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Nickel commodity profile published on Mineralsuk

The Nickel Commodity Profile, the latest in this series from the British Geological Survey (BGS), is now available to download from

Nickel is of strategic importance to the steel industry. Over the last 12 months, it has been the subject of international focus due to record price levels and periods of very low supply.The Nickel Commodity Profile from the BGS provides a succinct summary of issues related to nickel resources, production, uses and trade which will be a valuable resource to all mining industry stakeholders.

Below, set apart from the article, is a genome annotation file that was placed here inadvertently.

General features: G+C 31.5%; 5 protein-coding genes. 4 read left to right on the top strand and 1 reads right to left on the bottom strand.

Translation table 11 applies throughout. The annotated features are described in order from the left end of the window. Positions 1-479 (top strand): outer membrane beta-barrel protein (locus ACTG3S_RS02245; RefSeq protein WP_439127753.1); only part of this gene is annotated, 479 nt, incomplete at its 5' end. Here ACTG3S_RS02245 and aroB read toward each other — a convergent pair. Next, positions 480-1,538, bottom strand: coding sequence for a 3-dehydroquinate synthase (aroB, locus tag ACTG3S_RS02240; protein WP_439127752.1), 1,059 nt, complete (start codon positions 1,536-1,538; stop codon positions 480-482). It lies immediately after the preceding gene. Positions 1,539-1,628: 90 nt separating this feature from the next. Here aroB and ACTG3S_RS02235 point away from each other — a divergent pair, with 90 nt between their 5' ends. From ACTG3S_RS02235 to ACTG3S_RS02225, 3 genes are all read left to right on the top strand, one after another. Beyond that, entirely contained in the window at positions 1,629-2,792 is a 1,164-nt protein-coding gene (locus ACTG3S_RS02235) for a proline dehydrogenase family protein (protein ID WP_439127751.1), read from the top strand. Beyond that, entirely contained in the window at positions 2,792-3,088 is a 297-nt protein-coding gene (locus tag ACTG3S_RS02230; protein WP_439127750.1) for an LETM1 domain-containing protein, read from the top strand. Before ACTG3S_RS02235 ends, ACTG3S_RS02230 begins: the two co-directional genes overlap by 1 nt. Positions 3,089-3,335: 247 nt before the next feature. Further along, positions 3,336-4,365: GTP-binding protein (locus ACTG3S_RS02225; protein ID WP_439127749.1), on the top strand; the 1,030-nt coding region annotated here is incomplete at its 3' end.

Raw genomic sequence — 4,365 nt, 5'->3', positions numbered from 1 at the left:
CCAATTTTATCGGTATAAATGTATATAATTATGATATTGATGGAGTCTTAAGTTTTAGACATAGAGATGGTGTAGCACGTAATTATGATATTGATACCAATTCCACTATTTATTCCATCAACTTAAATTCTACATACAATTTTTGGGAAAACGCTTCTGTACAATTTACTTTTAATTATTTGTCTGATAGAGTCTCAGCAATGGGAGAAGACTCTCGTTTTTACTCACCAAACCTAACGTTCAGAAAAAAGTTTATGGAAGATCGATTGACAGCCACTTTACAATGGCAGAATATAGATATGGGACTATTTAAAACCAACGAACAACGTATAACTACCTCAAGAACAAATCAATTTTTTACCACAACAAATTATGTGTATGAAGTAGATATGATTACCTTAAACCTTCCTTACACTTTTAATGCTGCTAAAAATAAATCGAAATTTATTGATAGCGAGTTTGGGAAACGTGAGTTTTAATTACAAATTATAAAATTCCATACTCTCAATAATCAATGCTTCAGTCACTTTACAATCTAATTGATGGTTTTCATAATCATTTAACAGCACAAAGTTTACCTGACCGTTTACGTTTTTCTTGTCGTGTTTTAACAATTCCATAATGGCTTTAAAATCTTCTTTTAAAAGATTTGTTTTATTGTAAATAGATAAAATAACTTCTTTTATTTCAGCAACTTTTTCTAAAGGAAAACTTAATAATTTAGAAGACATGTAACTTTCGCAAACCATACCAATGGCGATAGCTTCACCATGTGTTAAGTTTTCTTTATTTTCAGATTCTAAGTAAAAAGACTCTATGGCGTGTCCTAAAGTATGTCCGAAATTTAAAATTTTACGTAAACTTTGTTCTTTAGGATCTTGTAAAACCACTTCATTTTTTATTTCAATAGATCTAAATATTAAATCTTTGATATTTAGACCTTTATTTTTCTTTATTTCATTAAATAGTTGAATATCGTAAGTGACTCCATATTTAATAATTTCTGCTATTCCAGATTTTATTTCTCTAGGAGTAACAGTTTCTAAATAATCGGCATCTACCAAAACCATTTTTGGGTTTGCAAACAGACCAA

Nickel is an important constituent of stainless steel, a metal with many vital applications. It is also used for superalloys for power generation, aerospace and military uses; in electroplating and in rechargeable batteries. Between 2003 and 2007 world production increased from 1.2 to 1.7 million tonnes. Whilst Chinese demand for nickel has more than doubled in this period, European consumption has remained relatively stable. In 2007 there was a global shortage of nickel. Caused by factors such as record demand for stainless steel coupled with labour problems and delays in several new operations.This led to record nickel prices. Consequently some consumers turned to lower priced alternatives which have since helped to reduce the price of nickel.

"Nickel is a metal which is of key importance to the global economy." says Andrew Bloodworth, Head of Minerals at the BGS. "This Commodity Profile provides an excellent overview of a range of issues relating to the production and trade of this metal."